The Quattroporte was introduced in 2004 and built on the success of the 3200 and 4200 coupes, offering as much style and performance in a more practical four-door package. It has been a huge success for Maserati, so much so that the next Quattroporte still draws heavily on the design cues of the current car.
But unfavourable reputations take a long time to shake off, so is a high mileage Quattroporte something to fear?
There's no doubt that a combination of the Quattroporte's styling, its V8 engine and a £14,995 price are hugely alluring at face value. To look at, the Maserati saloon remains well-proportioned and as handsome as ever, aided by this example's classy Sebring Blue paint and cream leather interior.
Moreover, it all still looks in fantastic condition, the paintwork still glossy externally and the interior seemingly unblemished. Put simply, this Quattroporte wears its 88,000 miles well cosmetically.
The largest source of potential ruin comes courtesy of the Quattroporte's gearbox. Dubbed DuoSelect by Maserati, it's an automated manual that has its problems. Even new, gearchanges were clunky and slow, but Maserati persisted for three years until 2007 when it introduced a full auto. It soon became the only transmission option, but prices start at £22,000 for an automatic Quattroporte.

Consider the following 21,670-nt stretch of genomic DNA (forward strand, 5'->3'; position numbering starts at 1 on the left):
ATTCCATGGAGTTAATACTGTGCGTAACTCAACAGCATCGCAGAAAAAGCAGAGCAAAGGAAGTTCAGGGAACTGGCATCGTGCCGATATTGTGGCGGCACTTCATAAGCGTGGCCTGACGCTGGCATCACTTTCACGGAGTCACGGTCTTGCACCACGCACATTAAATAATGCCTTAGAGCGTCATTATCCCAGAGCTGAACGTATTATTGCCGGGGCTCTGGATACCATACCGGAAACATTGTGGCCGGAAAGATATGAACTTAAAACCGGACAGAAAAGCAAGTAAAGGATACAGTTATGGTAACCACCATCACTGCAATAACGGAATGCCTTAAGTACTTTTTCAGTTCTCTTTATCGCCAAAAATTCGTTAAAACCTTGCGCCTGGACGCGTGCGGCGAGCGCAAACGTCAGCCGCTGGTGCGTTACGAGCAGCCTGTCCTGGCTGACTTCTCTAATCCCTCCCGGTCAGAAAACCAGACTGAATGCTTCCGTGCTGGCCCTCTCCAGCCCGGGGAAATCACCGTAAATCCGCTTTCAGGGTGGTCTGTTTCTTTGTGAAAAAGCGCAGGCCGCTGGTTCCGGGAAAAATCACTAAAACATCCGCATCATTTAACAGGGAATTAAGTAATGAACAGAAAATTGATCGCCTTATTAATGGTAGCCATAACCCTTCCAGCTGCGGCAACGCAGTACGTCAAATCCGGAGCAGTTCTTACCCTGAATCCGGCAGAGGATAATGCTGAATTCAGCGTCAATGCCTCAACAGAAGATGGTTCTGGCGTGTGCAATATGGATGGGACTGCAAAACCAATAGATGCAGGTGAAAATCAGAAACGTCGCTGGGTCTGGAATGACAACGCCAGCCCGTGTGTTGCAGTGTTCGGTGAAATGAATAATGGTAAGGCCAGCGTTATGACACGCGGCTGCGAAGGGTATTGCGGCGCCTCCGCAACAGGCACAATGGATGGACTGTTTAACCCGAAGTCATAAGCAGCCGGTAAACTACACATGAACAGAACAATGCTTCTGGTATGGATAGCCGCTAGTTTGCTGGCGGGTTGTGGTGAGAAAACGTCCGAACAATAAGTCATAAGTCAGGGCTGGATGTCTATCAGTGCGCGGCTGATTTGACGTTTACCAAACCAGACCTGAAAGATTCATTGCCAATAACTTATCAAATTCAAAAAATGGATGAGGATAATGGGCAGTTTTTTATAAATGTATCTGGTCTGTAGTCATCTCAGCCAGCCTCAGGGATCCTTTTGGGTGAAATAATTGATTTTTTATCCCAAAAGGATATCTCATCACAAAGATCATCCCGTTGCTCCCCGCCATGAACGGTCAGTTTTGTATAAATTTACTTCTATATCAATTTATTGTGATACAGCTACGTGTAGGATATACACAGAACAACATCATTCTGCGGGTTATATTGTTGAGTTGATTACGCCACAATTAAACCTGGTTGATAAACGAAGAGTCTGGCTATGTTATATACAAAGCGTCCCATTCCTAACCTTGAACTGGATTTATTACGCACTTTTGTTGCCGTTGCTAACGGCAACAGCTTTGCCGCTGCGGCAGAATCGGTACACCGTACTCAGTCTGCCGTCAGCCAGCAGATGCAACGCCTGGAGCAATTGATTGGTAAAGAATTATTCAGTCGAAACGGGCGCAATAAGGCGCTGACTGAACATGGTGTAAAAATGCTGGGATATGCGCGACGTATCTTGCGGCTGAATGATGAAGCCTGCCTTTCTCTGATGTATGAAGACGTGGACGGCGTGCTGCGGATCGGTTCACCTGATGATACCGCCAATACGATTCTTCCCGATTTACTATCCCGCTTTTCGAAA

Some DuoSelect-equipped cars have been known to chomp through clutches and whole transmissions, and this likelihood will only have increased with age. Having said that, a test drive should reveal any latent issues, especially if changes are particularly obstinate or if any slipping occurs.
Of course, like with any other prospective luxury purchase, check everything electrical works and be prepared for an mpg figure in the teens. And ensure a suitable budget for servicing a Ferrari-derived V8.
But overall it's easy to see the logic behind a modern Maserati with higher than average mileage. Confidence has been instilled in the minds of buyers where once scepticism ruled. Plumping for a £15,000 Quattroporte is undoubtedly a brave move, but perhaps not one as reckless as it would have been in the not-so-distant past.
Maserati Quattroporte (2004)
Why you should: A new Quattroporte is still £100k+, and it arguably looks better than the upcoming replacement.
Why you shouldn't: That F1-style gearbox feels very old-tech now.
See the original advert here